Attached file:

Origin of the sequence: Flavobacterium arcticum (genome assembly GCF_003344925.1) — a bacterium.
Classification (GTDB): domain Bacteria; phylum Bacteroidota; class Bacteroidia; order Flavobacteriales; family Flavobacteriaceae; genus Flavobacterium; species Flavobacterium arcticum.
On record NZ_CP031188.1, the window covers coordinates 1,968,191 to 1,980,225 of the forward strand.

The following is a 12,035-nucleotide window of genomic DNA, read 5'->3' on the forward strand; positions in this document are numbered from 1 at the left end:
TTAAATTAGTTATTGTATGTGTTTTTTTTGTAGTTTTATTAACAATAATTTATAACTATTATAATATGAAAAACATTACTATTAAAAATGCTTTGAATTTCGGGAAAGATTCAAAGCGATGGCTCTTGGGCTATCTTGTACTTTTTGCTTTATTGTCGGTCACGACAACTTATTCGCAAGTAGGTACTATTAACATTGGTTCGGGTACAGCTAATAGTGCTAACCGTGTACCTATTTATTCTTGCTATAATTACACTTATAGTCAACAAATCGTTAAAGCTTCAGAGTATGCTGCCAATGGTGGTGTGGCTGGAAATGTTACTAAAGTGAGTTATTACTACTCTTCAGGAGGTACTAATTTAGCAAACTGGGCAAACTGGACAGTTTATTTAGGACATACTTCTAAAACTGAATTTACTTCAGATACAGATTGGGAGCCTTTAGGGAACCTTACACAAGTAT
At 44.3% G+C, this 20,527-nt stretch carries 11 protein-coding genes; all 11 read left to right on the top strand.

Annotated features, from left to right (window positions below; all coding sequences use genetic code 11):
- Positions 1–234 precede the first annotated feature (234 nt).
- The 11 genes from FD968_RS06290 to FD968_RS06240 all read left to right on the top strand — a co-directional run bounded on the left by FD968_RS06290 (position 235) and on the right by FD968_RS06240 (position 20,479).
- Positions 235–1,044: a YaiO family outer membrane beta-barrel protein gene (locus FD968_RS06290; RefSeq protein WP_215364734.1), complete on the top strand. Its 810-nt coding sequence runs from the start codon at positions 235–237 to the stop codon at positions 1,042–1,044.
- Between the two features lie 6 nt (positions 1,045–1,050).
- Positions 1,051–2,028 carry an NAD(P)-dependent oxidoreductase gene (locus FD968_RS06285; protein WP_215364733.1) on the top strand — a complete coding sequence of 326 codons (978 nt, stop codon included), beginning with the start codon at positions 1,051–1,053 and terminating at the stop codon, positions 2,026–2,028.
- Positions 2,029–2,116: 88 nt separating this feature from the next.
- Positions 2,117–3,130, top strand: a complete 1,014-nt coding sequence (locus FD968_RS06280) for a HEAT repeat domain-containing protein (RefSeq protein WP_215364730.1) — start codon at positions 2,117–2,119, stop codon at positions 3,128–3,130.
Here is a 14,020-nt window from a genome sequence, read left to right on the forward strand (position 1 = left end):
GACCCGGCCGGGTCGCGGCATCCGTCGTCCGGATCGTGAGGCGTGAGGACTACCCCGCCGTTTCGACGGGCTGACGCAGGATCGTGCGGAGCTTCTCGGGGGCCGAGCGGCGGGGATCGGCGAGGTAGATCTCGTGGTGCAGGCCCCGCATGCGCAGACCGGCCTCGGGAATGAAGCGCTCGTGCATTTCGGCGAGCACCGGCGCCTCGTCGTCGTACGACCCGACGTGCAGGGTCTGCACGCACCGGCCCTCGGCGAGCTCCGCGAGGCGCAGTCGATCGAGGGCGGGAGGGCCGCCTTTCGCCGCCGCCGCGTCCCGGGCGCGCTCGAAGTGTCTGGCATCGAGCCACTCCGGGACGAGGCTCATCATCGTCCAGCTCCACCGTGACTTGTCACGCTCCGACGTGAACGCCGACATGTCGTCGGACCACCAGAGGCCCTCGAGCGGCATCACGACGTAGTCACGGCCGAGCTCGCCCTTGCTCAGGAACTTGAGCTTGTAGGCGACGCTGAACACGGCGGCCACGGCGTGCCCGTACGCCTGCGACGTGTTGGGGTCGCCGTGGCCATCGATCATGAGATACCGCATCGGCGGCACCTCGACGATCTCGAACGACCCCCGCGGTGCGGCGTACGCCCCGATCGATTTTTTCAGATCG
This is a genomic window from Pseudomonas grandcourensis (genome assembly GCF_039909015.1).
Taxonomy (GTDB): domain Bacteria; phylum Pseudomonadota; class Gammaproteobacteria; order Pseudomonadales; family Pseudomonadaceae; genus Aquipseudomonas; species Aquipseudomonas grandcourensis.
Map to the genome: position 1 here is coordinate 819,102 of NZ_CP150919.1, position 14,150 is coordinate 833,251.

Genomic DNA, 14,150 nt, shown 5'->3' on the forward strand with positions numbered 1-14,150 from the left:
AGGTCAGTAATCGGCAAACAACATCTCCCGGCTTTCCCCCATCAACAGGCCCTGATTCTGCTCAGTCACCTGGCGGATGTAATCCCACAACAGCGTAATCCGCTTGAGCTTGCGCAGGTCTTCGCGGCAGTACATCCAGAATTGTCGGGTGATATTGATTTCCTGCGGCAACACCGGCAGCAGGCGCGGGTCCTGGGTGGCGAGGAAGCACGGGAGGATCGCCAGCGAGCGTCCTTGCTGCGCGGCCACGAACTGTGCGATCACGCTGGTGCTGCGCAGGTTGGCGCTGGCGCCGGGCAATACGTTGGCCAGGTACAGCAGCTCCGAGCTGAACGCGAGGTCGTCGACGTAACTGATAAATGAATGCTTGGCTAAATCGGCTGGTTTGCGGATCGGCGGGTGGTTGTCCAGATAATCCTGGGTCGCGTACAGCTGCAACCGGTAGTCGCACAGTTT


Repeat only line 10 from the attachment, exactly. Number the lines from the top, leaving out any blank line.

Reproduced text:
- Positions 235–1,044: a YaiO family outer membrane beta-barrel protein gene (locus FD968_RS06290; RefSeq protein WP_215364734.1), complete on the top strand. Its 810-nt coding sequence runs from the start codon at positions 235–237 to the stop codon at positions 1,042–1,044.